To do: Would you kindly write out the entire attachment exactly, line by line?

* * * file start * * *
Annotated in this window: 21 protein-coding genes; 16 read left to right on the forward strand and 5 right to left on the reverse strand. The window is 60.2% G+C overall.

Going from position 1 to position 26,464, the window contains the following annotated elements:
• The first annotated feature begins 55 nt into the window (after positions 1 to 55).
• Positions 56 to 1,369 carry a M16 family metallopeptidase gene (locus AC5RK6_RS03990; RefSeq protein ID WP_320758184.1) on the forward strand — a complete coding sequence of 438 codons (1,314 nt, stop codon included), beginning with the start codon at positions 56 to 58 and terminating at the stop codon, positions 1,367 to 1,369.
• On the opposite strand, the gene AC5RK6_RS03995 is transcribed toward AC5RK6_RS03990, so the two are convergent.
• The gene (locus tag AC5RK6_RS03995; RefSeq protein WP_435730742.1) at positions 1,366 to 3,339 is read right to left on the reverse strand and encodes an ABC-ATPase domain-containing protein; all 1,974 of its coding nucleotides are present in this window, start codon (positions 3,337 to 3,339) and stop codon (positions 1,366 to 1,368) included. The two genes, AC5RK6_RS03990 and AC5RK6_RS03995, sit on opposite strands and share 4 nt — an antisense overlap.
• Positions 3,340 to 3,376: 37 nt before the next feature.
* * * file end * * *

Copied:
Annotated in this window: 21 protein-coding genes; 16 read left to right on the forward strand and 5 right to left on the reverse strand. The window is 60.2% G+C overall.

Going from position 1 to position 26,464, the window contains the following annotated elements:
• The first annotated feature begins 55 nt into the window (after positions 1 to 55).
• Positions 56 to 1,369 carry a M16 family metallopeptidase gene (locus AC5RK6_RS03990; RefSeq protein ID WP_320758184.1) on the forward strand — a complete coding sequence of 438 codons (1,314 nt, stop codon included), beginning with the start codon at positions 56 to 58 and terminating at the stop codon, positions 1,367 to 1,369.
• On the opposite strand, the gene AC5RK6_RS03995 is transcribed toward AC5RK6_RS03990, so the two are convergent.
• The gene (locus tag AC5RK6_RS03995; RefSeq protein WP_435730742.1) at positions 1,366 to 3,339 is read right to left on the reverse strand and encodes an ABC-ATPase domain-containing protein; all 1,974 of its coding nucleotides are present in this window, start codon (positions 3,337 to 3,339) and stop codon (positions 1,366 to 1,368) included. The two genes, AC5RK6_RS03990 and AC5RK6_RS03995, sit on opposite strands and share 4 nt — an antisense overlap.
• Positions 3,340 to 3,376: 37 nt before the next feature.